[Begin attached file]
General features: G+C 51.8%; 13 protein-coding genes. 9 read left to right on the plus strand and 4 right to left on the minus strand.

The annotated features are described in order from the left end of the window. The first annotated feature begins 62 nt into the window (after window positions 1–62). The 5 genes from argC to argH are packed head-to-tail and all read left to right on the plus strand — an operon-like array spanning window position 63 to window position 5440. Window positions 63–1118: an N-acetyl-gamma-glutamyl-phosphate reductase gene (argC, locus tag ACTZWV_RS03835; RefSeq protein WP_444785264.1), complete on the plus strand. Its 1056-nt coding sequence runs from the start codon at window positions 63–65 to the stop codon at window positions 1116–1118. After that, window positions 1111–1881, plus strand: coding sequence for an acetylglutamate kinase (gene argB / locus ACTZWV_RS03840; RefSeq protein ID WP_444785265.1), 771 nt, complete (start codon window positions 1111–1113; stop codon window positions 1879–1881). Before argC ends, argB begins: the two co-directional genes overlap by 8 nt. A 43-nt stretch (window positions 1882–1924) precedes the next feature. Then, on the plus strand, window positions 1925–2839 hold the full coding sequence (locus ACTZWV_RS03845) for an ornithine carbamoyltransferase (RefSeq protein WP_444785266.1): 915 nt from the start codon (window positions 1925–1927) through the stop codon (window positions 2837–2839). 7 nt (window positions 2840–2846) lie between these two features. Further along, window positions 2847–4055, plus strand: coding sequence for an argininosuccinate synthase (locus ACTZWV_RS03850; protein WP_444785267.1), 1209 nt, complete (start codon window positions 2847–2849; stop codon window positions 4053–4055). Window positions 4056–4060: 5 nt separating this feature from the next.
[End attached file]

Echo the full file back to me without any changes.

General features: G+C 51.8%; 13 protein-coding genes. 9 read left to right on the plus strand and 4 right to left on the minus strand.

The annotated features are described in order from the left end of the window. The first annotated feature begins 62 nt into the window (after window positions 1–62). The 5 genes from argC to argH are packed head-to-tail and all read left to right on the plus strand — an operon-like array spanning window position 63 to window position 5440. Window positions 63–1118: an N-acetyl-gamma-glutamyl-phosphate reductase gene (argC, locus tag ACTZWV_RS03835; RefSeq protein WP_444785264.1), complete on the plus strand. Its 1056-nt coding sequence runs from the start codon at window positions 63–65 to the stop codon at window positions 1116–1118. After that, window positions 1111–1881, plus strand: coding sequence for an acetylglutamate kinase (gene argB / locus ACTZWV_RS03840; RefSeq protein ID WP_444785265.1), 771 nt, complete (start codon window positions 1111–1113; stop codon window positions 1879–1881). Before argC ends, argB begins: the two co-directional genes overlap by 8 nt. A 43-nt stretch (window positions 1882–1924) precedes the next feature. Then, on the plus strand, window positions 1925–2839 hold the full coding sequence (locus ACTZWV_RS03845) for an ornithine carbamoyltransferase (RefSeq protein WP_444785266.1): 915 nt from the start codon (window positions 1925–1927) through the stop codon (window positions 2837–2839). 7 nt (window positions 2840–2846) lie between these two features. Further along, window positions 2847–4055, plus strand: coding sequence for an argininosuccinate synthase (locus ACTZWV_RS03850; protein WP_444785267.1), 1209 nt, complete (start codon window positions 2847–2849; stop codon window positions 4053–4055). Window positions 4056–4060: 5 nt separating this feature from the next.